|"Only dull people are brilliant at breakfast"
|"The liberal soul shall be made fat, and he that watereth, shall be watered also himself."
-- Proverbs 11:25
The procedure I have used to estimate economic damage — this is going to get a tiny bit technical — is to regress the logarithm of economic damage on three independent variables. The first two variables are the storm’s wind speed, and the distance of the storm from New York City, at its closest approach to Manhattan. The third variable is how many fatalities the storm caused in the Southern United States (these were significant in the cases of Hurricane Donna in 1960, Hurricane Agnes in 1972, and Hurricane Floyd in 1999), which is used as a proxy to segregate out damages caused in the South from those in the Northeast in the case of storms that made multiple distinct landfalls. The figures I am going to show you, therefore, reflect estimates of the economic damage to the Northeast from various types of hurricanes, including but not limited to the New York City metro region.
Citing the Galveston hurricane in 1900 that obliterated much of the Texas coast, the libertarian-leaning congressman said Americans were able to rebuild their cities and put up a seawall without the federal government's help.
The citizens of Houston knew a powerful storm had blown through and had made ready to provide assistance. Workers set out by rail and ship for the island almost immediately. Rescuers arrived to find the city completely destroyed. It is believed 8,000 people—20% of the island's population—had lost their lives. Estimates range from 6,000 to 12,000. Most had drowned or been crushed as the waves pounded the debris that had been their homes hours earlier. Many survived the storm itself but died after several days trapped under the wreckage of the city, with rescuers unable to reach them. The rescuers could hear the screams of the survivors as they walked on the debris trying to rescue those they could. A further 30,000 were left homeless.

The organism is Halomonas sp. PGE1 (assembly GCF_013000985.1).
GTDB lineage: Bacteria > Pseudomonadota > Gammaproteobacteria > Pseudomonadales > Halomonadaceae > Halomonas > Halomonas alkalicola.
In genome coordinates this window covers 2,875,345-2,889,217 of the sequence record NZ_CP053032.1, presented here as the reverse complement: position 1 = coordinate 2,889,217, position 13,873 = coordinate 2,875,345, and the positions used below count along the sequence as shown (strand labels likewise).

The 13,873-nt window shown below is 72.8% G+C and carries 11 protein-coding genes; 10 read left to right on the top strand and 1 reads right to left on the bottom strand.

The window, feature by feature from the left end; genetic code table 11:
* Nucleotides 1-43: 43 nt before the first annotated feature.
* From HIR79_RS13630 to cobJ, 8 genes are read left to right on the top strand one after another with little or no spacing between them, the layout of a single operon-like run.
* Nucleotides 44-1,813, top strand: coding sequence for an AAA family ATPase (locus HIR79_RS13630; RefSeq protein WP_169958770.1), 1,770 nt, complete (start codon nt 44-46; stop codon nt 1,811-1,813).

So many died that corpses were piled onto carts for burial at sea.The dead bodies were so numerous that burying them all was not possible. The dead were initially weighted down and dumped at sea, but when the gulf currents washed many of the bodies back onto the beach, a new solution was needed. Funeral pyres were set up wherever the dead were found and burned for weeks after the storm. The authorities passed out free whiskey to sustain the distraught men conscripted for the gruesome work of collecting and burning the dead. More people were killed in this single storm than the total of those killed in all the tropical cyclones that have struck the United States since. This count is greater than 300 cyclones, as of 2009. The Galveston Hurricane of 1900 remains the deadliest natural disaster in U.S. history.